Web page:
Aquaponics mistake #1: designing an unusable farm
Designing a hard-to-use farm is more of a mistake of inexperience than anything else. Many growers haven’t grown before (at least on a large scale) and they don’t think about work flow and efficiency.
That is, beginning growers don’t effectively use their available space to increase labor efficiency and lower labor costs in general.
Remember: labor is the largest variable cost of production on any farm - aquaponic or otherwise!
Because of this, they design systems that:
- Are hard to harvest
- Require lots of transplanting and tending work, and
- Make pest control difficult.
In the worst systems I've seen, access to important system components is limited, making the space not only difficult, but dangerous to use!
Using equipment that makes design convenient
We design systems that take harvesting, plant care, and pest control into account, using ZipGrow Towers to increase plant productivity, but also to help with access, reduce our post-harvest and labor costs and various marketing costs.
Of course, a huge part of designing a system that is both convenient and functional is planning.
Planning ahead will save you headaches!
Think carefully from the start about how you will use your system, how you will harvest fish and produce alike, and how you can plan your system from the start to be user friendly and efficient.
Consider all of your variables, from growing needs (e.g. light, water, nutrients, pests, etc.) to user needs (access, convenience, automation, redundancy, etc.) from the start, and only start to design your system after you’ve seriously considered these variables.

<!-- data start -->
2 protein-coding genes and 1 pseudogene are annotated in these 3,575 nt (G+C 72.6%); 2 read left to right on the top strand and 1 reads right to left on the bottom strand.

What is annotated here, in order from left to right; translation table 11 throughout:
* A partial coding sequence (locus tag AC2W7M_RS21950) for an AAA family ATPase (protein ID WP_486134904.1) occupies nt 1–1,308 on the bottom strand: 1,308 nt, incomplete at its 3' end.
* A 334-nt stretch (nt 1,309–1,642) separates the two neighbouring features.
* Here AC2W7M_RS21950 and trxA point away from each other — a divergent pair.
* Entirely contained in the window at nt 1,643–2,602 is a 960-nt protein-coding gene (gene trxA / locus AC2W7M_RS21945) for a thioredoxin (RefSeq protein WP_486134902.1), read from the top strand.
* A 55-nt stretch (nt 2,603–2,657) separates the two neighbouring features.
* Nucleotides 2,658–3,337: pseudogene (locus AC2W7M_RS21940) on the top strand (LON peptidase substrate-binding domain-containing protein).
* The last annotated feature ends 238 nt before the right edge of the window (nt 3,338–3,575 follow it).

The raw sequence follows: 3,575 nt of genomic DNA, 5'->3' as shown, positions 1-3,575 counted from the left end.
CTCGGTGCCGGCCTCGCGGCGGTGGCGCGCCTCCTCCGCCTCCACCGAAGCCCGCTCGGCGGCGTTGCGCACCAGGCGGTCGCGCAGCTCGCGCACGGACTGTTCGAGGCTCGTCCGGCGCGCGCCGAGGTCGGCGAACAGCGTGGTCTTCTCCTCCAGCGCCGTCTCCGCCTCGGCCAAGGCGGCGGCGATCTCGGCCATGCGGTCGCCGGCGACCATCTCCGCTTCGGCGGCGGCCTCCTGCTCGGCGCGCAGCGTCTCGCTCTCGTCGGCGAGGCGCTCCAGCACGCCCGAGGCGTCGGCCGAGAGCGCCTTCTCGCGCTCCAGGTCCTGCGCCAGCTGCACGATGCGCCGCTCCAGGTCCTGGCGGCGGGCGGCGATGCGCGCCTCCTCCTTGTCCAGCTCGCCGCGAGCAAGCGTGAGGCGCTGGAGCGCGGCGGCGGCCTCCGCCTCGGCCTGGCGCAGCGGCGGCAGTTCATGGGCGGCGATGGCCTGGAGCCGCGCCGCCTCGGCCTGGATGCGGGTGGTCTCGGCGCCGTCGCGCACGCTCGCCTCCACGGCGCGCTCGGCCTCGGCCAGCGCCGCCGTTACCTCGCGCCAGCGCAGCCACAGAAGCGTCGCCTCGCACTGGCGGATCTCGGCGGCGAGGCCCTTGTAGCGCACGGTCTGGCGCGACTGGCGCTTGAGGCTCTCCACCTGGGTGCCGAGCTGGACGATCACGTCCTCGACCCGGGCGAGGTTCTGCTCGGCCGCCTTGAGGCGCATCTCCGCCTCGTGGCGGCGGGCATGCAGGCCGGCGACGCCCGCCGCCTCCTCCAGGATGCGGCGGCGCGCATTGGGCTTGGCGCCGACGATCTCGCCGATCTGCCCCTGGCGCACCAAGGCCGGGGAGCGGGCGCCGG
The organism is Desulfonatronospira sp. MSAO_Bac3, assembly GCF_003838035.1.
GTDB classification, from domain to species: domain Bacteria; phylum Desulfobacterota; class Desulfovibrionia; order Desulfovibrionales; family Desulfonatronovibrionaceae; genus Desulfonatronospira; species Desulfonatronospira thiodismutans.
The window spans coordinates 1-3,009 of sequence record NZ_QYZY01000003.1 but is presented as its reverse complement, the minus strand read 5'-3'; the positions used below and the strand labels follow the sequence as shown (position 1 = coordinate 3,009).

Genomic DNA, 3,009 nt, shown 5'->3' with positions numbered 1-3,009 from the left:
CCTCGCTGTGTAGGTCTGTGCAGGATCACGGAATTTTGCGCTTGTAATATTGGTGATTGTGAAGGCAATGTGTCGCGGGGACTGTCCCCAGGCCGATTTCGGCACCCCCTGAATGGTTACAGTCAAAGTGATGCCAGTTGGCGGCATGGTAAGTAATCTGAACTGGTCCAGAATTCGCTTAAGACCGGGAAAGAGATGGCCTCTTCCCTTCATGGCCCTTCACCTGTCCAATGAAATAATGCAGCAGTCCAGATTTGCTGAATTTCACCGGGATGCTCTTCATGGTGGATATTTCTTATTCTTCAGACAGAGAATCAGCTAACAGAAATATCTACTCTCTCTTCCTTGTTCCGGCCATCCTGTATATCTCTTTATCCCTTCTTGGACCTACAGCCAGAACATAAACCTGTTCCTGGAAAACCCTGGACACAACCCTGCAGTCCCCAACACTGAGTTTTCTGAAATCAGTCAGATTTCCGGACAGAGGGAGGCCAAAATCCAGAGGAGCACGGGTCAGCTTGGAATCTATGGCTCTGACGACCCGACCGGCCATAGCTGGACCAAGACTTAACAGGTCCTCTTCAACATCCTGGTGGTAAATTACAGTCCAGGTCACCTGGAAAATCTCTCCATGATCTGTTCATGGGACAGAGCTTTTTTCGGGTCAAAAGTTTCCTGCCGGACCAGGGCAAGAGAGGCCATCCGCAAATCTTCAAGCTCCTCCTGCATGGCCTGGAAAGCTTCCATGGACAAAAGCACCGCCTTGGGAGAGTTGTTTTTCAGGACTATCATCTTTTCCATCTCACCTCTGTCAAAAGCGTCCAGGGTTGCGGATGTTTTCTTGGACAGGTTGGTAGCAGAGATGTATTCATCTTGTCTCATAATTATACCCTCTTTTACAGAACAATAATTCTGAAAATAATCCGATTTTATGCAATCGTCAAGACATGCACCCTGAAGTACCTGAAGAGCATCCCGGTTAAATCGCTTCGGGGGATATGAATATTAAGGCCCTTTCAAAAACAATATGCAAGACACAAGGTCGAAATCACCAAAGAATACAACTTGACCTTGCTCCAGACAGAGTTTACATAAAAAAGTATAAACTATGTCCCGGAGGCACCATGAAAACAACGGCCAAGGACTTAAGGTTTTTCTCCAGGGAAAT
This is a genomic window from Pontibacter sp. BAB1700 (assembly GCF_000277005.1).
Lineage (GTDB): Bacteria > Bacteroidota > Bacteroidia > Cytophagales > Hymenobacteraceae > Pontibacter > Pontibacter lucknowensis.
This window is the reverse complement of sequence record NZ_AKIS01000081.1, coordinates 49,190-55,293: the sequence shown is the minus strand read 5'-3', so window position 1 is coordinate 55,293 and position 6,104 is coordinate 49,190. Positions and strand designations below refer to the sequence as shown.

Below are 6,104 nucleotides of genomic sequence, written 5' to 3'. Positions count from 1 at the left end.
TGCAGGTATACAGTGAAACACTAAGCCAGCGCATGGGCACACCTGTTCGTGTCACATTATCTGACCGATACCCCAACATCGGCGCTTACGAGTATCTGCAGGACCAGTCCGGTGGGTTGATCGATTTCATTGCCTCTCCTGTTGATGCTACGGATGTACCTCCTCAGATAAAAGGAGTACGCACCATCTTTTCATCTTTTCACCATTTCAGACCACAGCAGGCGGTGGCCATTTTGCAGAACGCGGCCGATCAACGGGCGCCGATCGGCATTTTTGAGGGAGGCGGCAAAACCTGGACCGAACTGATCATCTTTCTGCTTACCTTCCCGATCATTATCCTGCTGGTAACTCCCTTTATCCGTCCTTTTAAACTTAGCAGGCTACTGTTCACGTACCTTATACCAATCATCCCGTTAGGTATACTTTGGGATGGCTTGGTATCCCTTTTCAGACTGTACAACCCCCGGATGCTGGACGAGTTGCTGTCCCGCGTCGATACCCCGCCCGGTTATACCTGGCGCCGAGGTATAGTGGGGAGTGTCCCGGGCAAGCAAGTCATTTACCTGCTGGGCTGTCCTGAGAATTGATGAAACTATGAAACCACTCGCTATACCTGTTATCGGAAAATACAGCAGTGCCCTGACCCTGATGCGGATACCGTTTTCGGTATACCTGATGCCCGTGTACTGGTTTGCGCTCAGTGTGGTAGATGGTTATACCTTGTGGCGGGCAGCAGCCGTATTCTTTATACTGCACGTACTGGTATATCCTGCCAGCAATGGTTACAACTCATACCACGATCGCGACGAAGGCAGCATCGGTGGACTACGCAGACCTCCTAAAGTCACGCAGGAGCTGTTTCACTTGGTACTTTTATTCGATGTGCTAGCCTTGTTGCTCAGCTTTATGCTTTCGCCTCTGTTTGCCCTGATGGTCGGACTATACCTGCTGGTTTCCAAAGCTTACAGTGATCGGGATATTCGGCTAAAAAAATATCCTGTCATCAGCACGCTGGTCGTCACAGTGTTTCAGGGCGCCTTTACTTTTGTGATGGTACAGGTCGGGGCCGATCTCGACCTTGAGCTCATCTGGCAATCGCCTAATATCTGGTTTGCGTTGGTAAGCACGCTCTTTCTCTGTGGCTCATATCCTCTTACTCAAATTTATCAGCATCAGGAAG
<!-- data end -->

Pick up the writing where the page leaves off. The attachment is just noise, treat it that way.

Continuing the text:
Talking to established growers and touring their system designs can be a great help as well.
(You can check out folks who use our towers on our Upstart Farmers page!)
Be sure to ask questions and find out what they would do differently if designing their systems today.
An E-Book for beginning aquaponic growers interested in large or commercial scale systems.
In this ebook I will detail problems that I have encountered again and again, both along my own learning curve as well as with systems that I’m called in to help build or fix.
These mistakes represent millions of dollars in lost investments and many failed aquaponic ventures.
It is important to consider all of these mistakes as you embark on your own aquaponic or small-farm adventure. Although this ebook is focused on aquaponic producers, some of the mistakes can be lessons for small farms and those looking to start farms as well.
So heed my advice and save yourself some time, money and heartache!
If you’re still confused by the end of it, shoot us an email and we’d be happy to try and help you figure your problem out.